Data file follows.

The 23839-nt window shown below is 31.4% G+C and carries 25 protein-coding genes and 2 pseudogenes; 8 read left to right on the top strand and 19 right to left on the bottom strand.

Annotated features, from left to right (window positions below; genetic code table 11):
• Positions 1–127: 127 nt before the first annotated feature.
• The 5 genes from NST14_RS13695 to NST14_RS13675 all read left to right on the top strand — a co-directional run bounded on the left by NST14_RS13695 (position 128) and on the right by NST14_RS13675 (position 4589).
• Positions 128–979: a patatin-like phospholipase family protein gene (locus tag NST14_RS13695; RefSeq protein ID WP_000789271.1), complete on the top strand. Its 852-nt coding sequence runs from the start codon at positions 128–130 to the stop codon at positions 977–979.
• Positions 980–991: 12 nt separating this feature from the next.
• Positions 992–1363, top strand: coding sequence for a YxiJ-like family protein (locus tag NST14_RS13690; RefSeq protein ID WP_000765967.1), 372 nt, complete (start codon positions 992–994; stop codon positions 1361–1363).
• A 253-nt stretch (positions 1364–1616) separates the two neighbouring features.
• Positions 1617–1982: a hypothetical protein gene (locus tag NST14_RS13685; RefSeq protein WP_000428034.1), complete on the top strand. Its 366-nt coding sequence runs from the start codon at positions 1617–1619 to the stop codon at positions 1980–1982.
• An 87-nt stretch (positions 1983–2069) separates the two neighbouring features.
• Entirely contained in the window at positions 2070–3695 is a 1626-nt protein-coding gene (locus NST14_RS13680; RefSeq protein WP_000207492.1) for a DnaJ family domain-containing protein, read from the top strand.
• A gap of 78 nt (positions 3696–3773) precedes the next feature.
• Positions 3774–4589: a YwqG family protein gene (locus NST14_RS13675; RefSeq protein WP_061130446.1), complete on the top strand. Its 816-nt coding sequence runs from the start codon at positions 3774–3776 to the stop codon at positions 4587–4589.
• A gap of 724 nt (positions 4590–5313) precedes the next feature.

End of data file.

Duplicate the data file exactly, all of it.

The 23839-nt window shown below is 31.4% G+C and carries 25 protein-coding genes and 2 pseudogenes; 8 read left to right on the top strand and 19 right to left on the bottom strand.

Annotated features, from left to right (window positions below; genetic code table 11):
• Positions 1–127: 127 nt before the first annotated feature.
• The 5 genes from NST14_RS13695 to NST14_RS13675 all read left to right on the top strand — a co-directional run bounded on the left by NST14_RS13695 (position 128) and on the right by NST14_RS13675 (position 4589).
• Positions 128–979: a patatin-like phospholipase family protein gene (locus tag NST14_RS13695; RefSeq protein ID WP_000789271.1), complete on the top strand. Its 852-nt coding sequence runs from the start codon at positions 128–130 to the stop codon at positions 977–979.
• Positions 980–991: 12 nt separating this feature from the next.
• Positions 992–1363, top strand: coding sequence for a YxiJ-like family protein (locus tag NST14_RS13690; RefSeq protein ID WP_000765967.1), 372 nt, complete (start codon positions 992–994; stop codon positions 1361–1363).
• A 253-nt stretch (positions 1364–1616) separates the two neighbouring features.
• Positions 1617–1982: a hypothetical protein gene (locus tag NST14_RS13685; RefSeq protein WP_000428034.1), complete on the top strand. Its 366-nt coding sequence runs from the start codon at positions 1617–1619 to the stop codon at positions 1980–1982.
• An 87-nt stretch (positions 1983–2069) separates the two neighbouring features.
• Entirely contained in the window at positions 2070–3695 is a 1626-nt protein-coding gene (locus NST14_RS13680; RefSeq protein WP_000207492.1) for a DnaJ family domain-containing protein, read from the top strand.
• A gap of 78 nt (positions 3696–3773) precedes the next feature.
• Positions 3774–4589: a YwqG family protein gene (locus NST14_RS13675; RefSeq protein WP_061130446.1), complete on the top strand. Its 816-nt coding sequence runs from the start codon at positions 3774–3776 to the stop codon at positions 4587–4589.
• A gap of 724 nt (positions 4590–5313) precedes the next feature.